I refuse to believe that South Africans would allow their country to be classified as ‘junk’ by ratings agencies, to allow tourists to bypass us for fear of their lives, and to let their children go hungry – all to fulfil an ideology with no basis in reality.
Every time another blackout hits the country, the collective psyche seems to take a dip. Strange – isn’t it? – how a cold shower or missing one’s favourite soapie can upset many people more than the national crime or unemployment rates, or the recent xenophobic attacks. Newspaper reports must have desensitised us to the ugly side of South Africa; either that, or people have simply stopped reading them.
Yet despite all of the negativity, I still detect a spark of hope. Farmers we speak to are worried about the implications of government’s suggested policies, yet they still carry on farming. Drought has many farmers on their knees, yet instead of selling their farms, they are making plans to get through the winter. Why? Because they haven’t given up hope.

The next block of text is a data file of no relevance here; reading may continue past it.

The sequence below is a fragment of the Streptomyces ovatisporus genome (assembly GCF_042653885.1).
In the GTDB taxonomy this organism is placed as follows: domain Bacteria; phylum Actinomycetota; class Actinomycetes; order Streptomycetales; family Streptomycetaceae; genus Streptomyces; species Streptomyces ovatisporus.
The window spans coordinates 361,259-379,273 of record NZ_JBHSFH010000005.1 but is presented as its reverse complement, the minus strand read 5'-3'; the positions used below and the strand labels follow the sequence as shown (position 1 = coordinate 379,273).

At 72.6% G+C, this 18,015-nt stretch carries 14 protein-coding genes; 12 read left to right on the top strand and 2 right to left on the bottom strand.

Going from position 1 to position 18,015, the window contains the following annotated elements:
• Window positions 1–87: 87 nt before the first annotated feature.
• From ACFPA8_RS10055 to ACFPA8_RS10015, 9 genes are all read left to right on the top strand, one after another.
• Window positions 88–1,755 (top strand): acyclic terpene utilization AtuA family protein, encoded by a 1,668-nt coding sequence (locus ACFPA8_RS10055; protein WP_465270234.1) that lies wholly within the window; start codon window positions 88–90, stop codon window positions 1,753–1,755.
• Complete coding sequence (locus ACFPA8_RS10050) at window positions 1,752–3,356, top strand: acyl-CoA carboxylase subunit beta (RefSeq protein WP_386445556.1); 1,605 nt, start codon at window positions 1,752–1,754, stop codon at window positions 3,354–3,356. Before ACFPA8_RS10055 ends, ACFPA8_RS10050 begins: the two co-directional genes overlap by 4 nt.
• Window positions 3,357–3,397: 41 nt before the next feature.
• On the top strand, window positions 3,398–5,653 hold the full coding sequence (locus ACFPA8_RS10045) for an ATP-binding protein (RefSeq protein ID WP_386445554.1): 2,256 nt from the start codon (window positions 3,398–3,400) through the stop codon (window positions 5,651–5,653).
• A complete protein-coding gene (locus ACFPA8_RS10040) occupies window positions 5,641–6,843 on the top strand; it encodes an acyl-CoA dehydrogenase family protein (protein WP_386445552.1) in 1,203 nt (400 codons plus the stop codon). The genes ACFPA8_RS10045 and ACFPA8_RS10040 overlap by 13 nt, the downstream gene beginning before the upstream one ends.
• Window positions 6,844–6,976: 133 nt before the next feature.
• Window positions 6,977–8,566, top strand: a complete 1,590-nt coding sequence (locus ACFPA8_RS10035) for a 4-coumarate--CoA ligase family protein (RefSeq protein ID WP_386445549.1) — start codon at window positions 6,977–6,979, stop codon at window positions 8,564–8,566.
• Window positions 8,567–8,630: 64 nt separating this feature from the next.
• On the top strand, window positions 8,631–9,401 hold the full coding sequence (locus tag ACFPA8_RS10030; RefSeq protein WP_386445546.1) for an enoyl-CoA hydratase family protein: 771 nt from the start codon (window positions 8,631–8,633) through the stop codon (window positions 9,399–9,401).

A quote on my diary page by Martin Luther King, a man who faced many disappointments, seems as relevant to us today as it was to his followers in the 1960s: “We must accept finite disappointment, but never lose infinite hope.”
What choice do we have but to hope that things will turn out OK? After all, hope in a better future is what gets us all out of bed each morning – in order to bend our bodies and minds towards realising that future. A speech by Wessel Hattingh, the outgoing chairperson of Free State Agriculture’s Young Farmer committee, at the committee’s 30th anniversary celebrations, echoed this sentiment. He challenged young farmers to dream big, to believe that their aspirations were achievable, and to go out and achieve them. If we don’t believe in what we hope for, we might as well cease all efforts to achieve it.
As a country, we’re in danger of losing hope in our dreams. We need our government and our president to inspire and lead the nation so that we achieve the better future we all dream of – and which has been promised by leaders. If the workers at Medupi were sold on the dream of a better South Africa, they wouldn’t have gone on strike. Instead, they would have worked towards getting the power station constructed in record time.
If public workers were sold on the dream, they would manage public funds as if it were their own money. They would do their jobs knowing that they were making a real difference in the lives of others. For now, so many of us seem to be focusing on our own personal dreams, and all too often it’s at the expense of others.